Heller McAlpin

J.C. Hallman's audacious B & Me: A True Story of Literary Arousal, is a textbook example of "creative criticism" — a highly personal form of literary response that involves "writers depicting their minds, their consciousnesses, as they think about literature." Hallman, who has championed creative criticism in two anthologies, has written a wildly intelligent, deeply personal, immoderate — and somewhat belabored — exploration of Nicholson Baker's entire oeuvre, reading in general, and the state of modern literature.

Reading Esther Freud's eighth novel — about an English boy's unlikely but life-expanding friendship with Scottish architect and artist Charles Rennie Mackintosh — is a bit like watching a watercolor painting take shape. Mr. Mac and Me begins with delicate dabs of color, as 13-year-old Thomas Maggs, the only surviving son of an abusive alcoholic pub proprietor and his long-suffering wife, paints a plaintive picture of life at the aptly named Blue Anchor, in the Sussex village of Walberswick.

Rachel Cusk is better known in England than in America; her sharply satirical books about the tolls of family life play better across the Atlantic than here in our often puritanical culture, with its bias towards domesticity. In her controversially bitter memoirs, including A Life's Work and Aftermath, and in piercing — but always beautifully written — novels like The Lucky Ones, Cusk has examined the difficulties of self-definition in the context of marriage, motherhood and family.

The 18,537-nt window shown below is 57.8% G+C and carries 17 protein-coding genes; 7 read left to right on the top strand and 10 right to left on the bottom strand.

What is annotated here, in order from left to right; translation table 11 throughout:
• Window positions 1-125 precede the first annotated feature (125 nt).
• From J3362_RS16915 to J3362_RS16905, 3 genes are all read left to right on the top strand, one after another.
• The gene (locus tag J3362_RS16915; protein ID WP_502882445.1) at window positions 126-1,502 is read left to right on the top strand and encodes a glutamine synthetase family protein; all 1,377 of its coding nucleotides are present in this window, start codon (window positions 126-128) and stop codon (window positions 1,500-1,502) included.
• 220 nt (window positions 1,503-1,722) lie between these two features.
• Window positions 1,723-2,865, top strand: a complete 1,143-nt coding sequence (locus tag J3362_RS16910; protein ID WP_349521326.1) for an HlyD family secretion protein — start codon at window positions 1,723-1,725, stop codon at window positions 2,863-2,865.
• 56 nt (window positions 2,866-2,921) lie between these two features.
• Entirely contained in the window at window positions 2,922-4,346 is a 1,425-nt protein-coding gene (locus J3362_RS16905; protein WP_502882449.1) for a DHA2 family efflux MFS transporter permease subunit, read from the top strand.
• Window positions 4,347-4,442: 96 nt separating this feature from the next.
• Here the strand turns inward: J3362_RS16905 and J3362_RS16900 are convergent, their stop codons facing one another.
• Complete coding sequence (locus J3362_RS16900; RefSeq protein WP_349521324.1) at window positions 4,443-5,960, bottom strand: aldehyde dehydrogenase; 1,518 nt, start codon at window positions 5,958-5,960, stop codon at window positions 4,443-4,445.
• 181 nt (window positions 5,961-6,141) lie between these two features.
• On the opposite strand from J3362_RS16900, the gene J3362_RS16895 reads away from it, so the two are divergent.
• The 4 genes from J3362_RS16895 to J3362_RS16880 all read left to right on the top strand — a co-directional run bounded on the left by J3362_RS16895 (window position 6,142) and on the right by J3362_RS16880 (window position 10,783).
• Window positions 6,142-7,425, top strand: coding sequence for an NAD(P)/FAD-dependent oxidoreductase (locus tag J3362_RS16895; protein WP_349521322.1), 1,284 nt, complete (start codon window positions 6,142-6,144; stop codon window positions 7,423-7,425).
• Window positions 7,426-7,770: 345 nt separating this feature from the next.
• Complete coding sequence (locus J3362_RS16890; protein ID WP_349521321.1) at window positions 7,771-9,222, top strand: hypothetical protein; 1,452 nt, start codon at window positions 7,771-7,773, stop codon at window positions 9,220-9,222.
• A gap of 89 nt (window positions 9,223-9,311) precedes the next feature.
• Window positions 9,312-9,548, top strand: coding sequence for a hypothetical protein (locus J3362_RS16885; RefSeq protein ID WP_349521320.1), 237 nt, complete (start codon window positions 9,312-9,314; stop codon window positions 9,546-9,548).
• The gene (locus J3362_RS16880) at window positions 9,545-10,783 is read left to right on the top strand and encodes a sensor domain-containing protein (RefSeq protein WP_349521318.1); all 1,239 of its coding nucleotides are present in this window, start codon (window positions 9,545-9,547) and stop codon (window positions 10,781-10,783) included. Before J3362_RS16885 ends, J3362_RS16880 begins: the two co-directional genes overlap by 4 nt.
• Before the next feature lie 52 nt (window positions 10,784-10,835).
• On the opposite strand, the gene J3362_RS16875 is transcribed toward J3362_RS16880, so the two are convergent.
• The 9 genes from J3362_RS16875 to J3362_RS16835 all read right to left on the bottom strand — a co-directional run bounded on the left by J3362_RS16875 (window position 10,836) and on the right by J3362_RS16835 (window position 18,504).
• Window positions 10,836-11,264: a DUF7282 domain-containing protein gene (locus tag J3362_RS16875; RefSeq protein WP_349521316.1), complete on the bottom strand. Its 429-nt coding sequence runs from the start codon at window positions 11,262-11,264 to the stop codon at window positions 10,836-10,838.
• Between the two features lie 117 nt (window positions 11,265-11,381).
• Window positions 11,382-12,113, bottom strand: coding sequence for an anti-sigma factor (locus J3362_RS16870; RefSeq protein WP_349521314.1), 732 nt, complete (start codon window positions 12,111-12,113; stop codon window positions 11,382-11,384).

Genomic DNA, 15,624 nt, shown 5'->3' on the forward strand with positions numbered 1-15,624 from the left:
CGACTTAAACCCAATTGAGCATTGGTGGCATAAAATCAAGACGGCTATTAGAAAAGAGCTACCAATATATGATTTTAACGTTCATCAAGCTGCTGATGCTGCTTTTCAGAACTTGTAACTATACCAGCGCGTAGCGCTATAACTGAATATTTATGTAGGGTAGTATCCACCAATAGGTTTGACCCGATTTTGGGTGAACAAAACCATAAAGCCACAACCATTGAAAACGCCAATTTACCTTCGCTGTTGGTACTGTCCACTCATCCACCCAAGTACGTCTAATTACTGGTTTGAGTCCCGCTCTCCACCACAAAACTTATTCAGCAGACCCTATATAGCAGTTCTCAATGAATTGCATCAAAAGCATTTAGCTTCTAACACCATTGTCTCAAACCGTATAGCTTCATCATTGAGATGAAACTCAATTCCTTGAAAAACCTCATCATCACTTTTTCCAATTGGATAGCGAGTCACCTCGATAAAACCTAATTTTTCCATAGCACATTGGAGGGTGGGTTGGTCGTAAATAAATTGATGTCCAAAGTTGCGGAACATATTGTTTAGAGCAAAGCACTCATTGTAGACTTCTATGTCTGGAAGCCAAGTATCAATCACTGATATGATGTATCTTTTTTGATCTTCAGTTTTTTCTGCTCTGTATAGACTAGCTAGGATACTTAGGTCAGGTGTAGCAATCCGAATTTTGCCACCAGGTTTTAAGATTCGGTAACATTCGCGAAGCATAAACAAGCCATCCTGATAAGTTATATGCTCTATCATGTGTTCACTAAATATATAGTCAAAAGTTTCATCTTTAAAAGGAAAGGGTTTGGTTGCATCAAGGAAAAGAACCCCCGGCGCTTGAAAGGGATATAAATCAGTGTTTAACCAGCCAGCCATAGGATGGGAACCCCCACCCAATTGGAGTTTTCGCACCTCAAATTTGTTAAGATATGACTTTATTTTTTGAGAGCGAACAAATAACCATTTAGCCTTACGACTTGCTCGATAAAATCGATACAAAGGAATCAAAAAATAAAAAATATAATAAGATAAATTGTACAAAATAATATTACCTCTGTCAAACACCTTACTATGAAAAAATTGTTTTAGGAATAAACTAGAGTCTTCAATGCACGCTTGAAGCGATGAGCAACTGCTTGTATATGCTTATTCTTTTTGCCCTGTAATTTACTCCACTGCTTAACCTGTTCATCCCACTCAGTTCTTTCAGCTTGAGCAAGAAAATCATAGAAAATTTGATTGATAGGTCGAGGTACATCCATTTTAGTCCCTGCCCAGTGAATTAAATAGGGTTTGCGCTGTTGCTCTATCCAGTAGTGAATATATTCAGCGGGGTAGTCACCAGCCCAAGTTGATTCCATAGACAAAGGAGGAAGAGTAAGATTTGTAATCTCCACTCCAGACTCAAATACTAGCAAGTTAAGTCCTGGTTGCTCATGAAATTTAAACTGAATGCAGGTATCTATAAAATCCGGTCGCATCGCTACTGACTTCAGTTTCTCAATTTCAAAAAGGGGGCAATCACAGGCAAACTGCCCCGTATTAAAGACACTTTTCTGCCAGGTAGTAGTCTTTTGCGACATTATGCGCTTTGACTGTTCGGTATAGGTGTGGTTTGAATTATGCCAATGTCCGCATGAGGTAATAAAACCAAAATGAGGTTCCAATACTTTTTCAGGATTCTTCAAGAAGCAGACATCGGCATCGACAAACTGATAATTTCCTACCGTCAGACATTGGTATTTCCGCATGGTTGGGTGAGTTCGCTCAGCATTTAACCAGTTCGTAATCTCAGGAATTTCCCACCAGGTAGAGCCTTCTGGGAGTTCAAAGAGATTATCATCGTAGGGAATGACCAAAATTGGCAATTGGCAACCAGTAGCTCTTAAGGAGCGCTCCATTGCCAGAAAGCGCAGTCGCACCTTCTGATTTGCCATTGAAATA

In her surprise 2003 bestseller, Reading Lolita in Tehran, Iranian emigré Azar Nafisi made clear why fiction matters in totalitarian regimes. With The Republic of Imagination, she seeks to demonstrate the importance of great literature even in a democratic society, one threatened not by fundamentalist revolutionaries but by the danger of "intellectual indolence."

Lena Finkle is a 37-year-old, twice-divorced Russian immigrant and a self-described "toddler of relationship experience" — when a friend asks how many guys she's "been with" in her life, she can only hold up three fingers. Anya Ulinich's new graphic novel, Lena Finkle's Magic Barrel is her account, told in expressive dark-inked drawings and hand-printed all-caps dialogue, of her quest to find true love — and good sex — and resuscitate what she depicts as her freeze-dried heart.

A boyfriend once called Leslie Jamison "a wound dweller." This is one of many personal morsels she shares in her virtuosic book of essays, The Empathy Exams, in which she intrepidly probes sore spots to explore how our reactions to both our own pain and that of others define us as human beings. Jamison notes with concern that ironic detachment has become the fallback in this "post-wounded" age that fears "anything too tender, too touchy-feely." The Empathy Exams presents a brainy but heartfelt case for compassion even at the risk of sentimentality.

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